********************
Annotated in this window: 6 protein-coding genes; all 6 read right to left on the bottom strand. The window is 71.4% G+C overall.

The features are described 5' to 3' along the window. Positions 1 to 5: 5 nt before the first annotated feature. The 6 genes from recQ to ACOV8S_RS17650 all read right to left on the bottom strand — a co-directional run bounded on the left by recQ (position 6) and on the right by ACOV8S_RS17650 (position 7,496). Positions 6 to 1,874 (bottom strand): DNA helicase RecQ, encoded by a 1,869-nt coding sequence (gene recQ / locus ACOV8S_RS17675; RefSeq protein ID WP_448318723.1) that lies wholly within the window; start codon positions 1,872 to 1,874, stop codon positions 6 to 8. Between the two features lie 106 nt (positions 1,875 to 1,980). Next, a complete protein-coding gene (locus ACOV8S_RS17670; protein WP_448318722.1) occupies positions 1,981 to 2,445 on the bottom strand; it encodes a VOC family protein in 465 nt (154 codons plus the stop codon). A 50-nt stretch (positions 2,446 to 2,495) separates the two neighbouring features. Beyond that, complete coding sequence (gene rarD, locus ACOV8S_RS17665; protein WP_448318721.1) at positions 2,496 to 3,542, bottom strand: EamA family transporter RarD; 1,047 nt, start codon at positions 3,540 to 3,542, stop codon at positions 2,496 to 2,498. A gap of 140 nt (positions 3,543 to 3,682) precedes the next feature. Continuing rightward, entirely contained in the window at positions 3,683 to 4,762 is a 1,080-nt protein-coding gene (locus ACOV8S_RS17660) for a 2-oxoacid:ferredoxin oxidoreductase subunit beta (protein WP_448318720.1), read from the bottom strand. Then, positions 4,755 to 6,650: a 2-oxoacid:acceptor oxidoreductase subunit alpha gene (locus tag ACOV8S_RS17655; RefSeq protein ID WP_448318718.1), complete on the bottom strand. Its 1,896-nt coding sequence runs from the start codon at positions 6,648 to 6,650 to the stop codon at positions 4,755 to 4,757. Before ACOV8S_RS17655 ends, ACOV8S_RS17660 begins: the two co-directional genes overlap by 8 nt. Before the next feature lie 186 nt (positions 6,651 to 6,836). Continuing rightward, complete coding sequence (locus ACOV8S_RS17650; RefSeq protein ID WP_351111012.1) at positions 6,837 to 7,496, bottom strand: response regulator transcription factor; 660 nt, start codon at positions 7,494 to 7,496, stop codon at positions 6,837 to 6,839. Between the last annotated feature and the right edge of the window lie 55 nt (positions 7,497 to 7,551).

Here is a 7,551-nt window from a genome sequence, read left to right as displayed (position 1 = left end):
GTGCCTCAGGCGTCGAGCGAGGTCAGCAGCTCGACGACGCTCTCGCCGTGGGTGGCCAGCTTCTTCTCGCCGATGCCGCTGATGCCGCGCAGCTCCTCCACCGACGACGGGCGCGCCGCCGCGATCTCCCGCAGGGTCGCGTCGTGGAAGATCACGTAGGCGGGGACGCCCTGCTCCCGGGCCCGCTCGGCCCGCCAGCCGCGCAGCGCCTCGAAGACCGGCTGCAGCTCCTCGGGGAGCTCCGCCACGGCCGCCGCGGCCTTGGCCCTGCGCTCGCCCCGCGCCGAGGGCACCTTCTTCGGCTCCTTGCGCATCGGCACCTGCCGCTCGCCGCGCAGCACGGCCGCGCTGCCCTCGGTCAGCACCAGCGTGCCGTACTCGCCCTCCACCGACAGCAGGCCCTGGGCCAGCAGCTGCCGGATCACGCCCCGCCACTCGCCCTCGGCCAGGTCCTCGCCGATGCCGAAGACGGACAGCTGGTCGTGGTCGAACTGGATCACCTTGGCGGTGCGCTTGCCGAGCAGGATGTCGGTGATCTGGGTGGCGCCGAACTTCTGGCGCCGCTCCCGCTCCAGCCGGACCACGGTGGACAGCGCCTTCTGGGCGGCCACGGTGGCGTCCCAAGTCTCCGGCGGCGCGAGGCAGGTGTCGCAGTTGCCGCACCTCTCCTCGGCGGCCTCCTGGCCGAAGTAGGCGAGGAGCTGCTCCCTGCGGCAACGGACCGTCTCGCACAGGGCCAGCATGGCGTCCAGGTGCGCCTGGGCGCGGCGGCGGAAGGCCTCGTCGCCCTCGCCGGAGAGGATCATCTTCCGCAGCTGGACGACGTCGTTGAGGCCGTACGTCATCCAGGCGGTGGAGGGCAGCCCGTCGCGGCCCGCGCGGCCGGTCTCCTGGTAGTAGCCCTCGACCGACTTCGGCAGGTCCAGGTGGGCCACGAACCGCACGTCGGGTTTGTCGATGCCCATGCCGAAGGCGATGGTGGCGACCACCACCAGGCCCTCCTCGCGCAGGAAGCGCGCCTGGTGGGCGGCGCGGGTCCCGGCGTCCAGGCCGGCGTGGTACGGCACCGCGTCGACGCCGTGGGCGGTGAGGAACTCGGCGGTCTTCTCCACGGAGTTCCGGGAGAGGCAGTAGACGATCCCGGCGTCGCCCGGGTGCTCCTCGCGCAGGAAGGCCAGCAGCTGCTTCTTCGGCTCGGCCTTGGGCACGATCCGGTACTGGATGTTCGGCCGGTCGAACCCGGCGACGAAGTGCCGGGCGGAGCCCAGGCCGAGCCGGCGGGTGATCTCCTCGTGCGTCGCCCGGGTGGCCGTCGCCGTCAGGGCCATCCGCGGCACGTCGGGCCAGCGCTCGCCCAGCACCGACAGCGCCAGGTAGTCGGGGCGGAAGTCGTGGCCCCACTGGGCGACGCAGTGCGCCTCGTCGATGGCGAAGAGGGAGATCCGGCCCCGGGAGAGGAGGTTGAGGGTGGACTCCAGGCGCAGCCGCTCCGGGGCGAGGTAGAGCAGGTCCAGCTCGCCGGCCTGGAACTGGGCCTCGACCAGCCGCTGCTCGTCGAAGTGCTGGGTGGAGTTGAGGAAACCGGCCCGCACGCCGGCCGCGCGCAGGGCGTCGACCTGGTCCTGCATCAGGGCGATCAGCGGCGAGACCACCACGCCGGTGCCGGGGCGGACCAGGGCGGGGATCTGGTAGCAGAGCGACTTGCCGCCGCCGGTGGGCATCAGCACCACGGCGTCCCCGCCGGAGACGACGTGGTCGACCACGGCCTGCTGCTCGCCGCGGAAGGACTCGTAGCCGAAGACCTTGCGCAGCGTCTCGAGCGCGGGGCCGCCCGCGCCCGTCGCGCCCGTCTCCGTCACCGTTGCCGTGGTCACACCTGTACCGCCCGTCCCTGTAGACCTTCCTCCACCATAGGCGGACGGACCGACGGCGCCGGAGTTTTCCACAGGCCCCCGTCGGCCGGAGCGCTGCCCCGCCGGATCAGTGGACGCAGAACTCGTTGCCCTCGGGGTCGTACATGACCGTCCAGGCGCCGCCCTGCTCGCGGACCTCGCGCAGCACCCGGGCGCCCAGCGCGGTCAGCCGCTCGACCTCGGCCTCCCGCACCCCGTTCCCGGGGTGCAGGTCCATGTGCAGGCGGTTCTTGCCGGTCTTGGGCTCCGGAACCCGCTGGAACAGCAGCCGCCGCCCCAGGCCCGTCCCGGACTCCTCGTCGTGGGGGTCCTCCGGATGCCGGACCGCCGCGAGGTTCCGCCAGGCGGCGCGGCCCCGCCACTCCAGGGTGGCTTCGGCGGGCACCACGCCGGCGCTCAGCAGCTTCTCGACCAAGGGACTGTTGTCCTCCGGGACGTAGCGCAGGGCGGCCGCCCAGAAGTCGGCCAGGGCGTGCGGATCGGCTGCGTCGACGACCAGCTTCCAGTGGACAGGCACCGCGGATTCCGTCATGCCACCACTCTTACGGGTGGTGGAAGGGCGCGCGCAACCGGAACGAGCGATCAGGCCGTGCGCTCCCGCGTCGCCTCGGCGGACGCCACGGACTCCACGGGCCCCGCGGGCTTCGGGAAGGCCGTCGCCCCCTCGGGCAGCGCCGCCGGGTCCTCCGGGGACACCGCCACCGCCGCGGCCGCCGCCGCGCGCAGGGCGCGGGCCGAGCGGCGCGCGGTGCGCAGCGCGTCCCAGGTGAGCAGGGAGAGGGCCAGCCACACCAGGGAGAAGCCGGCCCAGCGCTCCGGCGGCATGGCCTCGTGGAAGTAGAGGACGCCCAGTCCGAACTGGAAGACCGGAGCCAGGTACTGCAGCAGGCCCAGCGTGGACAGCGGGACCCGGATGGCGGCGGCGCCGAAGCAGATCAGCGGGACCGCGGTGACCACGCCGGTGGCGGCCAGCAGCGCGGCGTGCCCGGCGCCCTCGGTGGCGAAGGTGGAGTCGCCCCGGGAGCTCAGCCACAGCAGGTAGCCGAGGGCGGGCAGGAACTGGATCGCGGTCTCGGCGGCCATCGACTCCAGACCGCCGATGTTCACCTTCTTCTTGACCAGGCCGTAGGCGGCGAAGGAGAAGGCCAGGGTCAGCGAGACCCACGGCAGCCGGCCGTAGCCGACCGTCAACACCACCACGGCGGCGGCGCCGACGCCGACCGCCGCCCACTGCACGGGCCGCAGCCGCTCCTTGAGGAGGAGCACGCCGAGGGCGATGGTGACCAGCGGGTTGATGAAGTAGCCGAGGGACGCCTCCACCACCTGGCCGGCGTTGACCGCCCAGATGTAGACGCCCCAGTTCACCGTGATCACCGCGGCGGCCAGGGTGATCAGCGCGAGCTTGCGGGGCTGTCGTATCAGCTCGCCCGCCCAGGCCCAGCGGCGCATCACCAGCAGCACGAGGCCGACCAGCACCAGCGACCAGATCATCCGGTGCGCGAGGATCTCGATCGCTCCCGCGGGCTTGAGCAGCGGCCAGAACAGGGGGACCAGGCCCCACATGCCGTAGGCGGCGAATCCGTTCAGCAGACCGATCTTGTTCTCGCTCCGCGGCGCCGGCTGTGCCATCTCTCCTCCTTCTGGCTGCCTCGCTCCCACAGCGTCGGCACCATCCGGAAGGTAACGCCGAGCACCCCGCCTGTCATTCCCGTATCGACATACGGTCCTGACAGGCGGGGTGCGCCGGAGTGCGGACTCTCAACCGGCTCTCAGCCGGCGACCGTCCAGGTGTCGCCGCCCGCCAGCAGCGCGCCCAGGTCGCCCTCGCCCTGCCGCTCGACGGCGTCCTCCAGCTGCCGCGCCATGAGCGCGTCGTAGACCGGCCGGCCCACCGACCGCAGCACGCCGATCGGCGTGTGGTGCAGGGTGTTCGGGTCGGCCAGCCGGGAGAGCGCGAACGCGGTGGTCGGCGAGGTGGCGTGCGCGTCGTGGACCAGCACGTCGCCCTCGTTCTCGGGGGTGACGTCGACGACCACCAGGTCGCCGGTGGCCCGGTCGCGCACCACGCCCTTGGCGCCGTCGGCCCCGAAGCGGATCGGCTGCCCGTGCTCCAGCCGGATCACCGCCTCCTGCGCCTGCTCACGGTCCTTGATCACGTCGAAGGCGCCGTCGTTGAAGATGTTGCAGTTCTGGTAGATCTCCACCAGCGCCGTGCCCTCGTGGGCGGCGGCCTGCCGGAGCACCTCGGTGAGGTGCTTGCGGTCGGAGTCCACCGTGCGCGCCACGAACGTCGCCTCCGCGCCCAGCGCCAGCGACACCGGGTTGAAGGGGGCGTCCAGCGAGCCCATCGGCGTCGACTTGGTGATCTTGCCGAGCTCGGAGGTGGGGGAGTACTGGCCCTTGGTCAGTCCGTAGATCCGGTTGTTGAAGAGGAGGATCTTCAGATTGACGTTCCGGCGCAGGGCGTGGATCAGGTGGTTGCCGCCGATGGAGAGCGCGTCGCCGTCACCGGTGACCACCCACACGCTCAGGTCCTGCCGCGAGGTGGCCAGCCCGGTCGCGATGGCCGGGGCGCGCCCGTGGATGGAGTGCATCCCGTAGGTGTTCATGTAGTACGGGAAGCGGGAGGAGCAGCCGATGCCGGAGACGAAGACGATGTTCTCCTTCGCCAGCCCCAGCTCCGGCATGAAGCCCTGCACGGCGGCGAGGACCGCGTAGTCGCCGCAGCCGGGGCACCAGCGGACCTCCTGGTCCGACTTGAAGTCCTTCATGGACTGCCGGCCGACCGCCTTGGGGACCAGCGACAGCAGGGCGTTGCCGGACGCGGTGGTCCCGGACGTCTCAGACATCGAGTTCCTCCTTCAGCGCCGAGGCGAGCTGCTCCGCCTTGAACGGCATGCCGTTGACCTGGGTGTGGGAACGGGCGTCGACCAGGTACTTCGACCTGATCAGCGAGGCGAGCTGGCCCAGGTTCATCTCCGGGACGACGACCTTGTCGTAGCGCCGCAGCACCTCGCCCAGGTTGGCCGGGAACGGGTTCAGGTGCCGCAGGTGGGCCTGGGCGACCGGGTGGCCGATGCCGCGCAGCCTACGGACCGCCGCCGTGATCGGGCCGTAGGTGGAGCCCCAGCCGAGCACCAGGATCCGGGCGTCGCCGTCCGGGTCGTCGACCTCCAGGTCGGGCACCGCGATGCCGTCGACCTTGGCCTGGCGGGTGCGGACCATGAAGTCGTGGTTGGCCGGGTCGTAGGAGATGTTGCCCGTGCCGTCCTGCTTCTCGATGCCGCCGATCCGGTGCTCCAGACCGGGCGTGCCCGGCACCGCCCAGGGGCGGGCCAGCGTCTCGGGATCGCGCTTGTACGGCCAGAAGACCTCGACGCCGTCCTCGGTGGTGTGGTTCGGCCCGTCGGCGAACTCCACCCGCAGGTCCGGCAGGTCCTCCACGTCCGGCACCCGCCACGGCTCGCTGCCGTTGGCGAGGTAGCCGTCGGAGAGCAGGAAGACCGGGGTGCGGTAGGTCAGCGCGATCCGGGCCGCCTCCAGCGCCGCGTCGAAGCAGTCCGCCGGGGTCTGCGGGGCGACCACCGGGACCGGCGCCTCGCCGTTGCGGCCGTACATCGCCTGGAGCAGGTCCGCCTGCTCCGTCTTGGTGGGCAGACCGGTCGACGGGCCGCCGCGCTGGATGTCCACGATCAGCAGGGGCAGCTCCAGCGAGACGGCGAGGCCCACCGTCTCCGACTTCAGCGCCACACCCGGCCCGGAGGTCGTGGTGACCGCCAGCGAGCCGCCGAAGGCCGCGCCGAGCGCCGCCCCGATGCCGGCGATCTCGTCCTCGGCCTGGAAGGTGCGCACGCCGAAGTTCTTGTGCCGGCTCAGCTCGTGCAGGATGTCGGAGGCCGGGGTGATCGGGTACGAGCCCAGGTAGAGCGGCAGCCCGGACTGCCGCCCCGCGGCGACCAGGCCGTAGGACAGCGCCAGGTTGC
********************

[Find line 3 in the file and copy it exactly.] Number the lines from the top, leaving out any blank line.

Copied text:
Here is a 7,551-nt window from a genome sequence, read left to right as displayed (position 1 = left end):